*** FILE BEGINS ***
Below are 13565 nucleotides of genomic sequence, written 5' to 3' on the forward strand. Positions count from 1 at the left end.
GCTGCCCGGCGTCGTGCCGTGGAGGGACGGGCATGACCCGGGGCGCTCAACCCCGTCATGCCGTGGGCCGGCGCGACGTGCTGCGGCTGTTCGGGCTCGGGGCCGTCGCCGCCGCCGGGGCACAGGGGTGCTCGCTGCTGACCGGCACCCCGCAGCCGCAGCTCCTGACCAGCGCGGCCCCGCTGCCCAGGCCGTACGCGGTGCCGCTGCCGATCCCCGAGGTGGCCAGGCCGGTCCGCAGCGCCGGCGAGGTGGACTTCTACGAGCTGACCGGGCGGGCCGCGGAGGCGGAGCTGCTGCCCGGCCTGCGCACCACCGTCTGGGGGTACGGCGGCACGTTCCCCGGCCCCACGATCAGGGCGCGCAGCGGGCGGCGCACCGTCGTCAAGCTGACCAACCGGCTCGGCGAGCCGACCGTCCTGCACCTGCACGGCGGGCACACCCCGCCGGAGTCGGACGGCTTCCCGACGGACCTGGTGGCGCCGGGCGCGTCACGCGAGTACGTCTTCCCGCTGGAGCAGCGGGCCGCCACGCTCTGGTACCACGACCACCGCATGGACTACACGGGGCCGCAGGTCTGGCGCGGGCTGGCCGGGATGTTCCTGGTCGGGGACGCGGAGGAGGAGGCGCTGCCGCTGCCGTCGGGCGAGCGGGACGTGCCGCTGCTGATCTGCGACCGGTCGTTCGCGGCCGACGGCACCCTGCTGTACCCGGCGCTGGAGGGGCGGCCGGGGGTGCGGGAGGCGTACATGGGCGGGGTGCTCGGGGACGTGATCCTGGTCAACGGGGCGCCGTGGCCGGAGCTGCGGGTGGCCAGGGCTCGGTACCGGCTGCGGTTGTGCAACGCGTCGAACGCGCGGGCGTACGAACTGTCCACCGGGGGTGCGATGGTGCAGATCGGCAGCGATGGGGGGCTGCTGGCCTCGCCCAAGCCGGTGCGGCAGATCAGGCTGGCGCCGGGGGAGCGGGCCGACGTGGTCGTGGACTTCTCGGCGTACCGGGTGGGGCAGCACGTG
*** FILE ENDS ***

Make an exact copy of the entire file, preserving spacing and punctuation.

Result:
Below are 13565 nucleotides of genomic sequence, written 5' to 3' on the forward strand. Positions count from 1 at the left end.
GCTGCCCGGCGTCGTGCCGTGGAGGGACGGGCATGACCCGGGGCGCTCAACCCCGTCATGCCGTGGGCCGGCGCGACGTGCTGCGGCTGTTCGGGCTCGGGGCCGTCGCCGCCGCCGGGGCACAGGGGTGCTCGCTGCTGACCGGCACCCCGCAGCCGCAGCTCCTGACCAGCGCGGCCCCGCTGCCCAGGCCGTACGCGGTGCCGCTGCCGATCCCCGAGGTGGCCAGGCCGGTCCGCAGCGCCGGCGAGGTGGACTTCTACGAGCTGACCGGGCGGGCCGCGGAGGCGGAGCTGCTGCCCGGCCTGCGCACCACCGTCTGGGGGTACGGCGGCACGTTCCCCGGCCCCACGATCAGGGCGCGCAGCGGGCGGCGCACCGTCGTCAAGCTGACCAACCGGCTCGGCGAGCCGACCGTCCTGCACCTGCACGGCGGGCACACCCCGCCGGAGTCGGACGGCTTCCCGACGGACCTGGTGGCGCCGGGCGCGTCACGCGAGTACGTCTTCCCGCTGGAGCAGCGGGCCGCCACGCTCTGGTACCACGACCACCGCATGGACTACACGGGGCCGCAGGTCTGGCGCGGGCTGGCCGGGATGTTCCTGGTCGGGGACGCGGAGGAGGAGGCGCTGCCGCTGCCGTCGGGCGAGCGGGACGTGCCGCTGCTGATCTGCGACCGGTCGTTCGCGGCCGACGGCACCCTGCTGTACCCGGCGCTGGAGGGGCGGCCGGGGGTGCGGGAGGCGTACATGGGCGGGGTGCTCGGGGACGTGATCCTGGTCAACGGGGCGCCGTGGCCGGAGCTGCGGGTGGCCAGGGCTCGGTACCGGCTGCGGTTGTGCAACGCGTCGAACGCGCGGGCGTACGAACTGTCCACCGGGGGTGCGATGGTGCAGATCGGCAGCGATGGGGGGCTGCTGGCCTCGCCCAAGCCGGTGCGGCAGATCAGGCTGGCGCCGGGGGAGCGGGCCGACGTGGTCGTGGACTTCTCGGCGTACCGGGTGGGGCAGCACGTG